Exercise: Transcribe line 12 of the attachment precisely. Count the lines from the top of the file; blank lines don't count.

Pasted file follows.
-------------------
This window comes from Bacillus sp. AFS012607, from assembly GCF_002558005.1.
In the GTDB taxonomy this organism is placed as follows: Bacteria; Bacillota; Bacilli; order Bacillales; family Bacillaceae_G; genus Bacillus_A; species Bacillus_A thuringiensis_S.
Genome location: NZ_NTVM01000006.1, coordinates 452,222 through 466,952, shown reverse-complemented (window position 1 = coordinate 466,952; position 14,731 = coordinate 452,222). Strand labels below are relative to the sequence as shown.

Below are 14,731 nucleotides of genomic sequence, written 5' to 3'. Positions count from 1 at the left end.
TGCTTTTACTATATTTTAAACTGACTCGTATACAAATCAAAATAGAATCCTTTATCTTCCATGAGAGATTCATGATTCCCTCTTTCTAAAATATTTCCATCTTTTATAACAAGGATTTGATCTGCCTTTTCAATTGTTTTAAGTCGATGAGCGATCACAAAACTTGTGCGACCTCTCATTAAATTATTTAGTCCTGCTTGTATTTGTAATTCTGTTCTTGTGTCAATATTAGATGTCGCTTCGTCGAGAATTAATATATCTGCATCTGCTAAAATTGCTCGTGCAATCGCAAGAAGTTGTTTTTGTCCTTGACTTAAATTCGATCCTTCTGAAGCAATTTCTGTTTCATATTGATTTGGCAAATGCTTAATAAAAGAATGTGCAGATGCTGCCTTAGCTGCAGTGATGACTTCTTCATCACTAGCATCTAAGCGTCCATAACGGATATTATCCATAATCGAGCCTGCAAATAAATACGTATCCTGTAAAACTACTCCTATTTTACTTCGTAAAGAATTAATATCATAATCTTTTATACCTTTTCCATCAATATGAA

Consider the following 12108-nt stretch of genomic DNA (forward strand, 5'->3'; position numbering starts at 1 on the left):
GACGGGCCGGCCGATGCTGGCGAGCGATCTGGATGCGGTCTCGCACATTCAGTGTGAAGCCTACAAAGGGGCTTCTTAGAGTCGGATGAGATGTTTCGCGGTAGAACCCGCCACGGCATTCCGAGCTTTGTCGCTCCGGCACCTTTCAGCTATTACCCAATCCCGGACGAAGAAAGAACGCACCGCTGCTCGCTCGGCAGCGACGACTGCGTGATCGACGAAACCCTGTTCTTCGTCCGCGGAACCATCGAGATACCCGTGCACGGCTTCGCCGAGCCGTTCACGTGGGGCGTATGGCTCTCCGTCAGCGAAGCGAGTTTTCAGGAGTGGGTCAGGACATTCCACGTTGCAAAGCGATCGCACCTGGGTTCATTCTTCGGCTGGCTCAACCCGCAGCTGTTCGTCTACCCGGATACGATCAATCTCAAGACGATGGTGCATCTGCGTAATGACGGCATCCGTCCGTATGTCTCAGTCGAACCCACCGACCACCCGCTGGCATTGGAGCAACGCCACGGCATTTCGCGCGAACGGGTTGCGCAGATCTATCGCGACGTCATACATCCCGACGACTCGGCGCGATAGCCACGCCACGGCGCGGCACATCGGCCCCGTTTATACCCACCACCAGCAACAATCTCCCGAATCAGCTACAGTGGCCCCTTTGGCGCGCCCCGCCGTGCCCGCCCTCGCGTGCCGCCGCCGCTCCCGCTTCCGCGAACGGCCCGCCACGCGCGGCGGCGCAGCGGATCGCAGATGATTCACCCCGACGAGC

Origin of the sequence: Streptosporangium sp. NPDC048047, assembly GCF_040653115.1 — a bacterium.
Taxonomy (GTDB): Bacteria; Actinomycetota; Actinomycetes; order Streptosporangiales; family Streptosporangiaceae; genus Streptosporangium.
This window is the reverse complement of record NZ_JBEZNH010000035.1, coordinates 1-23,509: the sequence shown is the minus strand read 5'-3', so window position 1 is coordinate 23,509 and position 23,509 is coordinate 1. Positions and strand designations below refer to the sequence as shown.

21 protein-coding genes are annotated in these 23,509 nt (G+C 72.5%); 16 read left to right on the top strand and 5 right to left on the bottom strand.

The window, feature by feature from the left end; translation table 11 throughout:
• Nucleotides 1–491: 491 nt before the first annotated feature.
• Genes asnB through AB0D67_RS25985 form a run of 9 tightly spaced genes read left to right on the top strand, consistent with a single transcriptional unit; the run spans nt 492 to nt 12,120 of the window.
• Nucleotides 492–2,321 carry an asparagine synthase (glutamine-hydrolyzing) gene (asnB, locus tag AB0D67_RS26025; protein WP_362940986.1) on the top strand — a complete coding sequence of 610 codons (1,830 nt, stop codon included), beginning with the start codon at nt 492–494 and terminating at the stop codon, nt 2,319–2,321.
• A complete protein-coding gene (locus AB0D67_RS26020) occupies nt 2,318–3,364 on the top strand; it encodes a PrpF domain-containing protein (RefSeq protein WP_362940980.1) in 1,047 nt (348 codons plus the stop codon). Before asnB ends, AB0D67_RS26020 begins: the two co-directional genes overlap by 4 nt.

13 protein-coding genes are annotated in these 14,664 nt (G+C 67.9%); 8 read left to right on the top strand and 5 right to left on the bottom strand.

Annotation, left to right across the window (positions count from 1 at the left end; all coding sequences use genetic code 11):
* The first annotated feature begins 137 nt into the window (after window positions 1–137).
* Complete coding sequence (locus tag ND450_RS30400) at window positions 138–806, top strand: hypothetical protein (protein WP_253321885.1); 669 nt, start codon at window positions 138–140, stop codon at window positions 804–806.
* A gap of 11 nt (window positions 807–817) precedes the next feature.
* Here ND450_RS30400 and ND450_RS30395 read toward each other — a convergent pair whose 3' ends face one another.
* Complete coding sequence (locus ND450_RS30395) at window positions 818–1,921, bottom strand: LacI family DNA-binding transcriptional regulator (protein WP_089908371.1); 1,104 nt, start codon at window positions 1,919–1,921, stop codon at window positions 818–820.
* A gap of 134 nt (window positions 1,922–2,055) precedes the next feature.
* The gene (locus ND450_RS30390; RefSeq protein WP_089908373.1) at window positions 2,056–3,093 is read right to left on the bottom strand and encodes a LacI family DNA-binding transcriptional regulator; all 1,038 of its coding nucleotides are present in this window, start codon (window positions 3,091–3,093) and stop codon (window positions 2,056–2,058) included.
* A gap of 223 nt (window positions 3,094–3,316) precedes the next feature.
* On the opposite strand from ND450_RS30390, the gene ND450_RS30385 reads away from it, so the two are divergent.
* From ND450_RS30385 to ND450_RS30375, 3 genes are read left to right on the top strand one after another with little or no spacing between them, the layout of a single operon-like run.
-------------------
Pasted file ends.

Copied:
The window, feature by feature from the left end; translation table 11 throughout: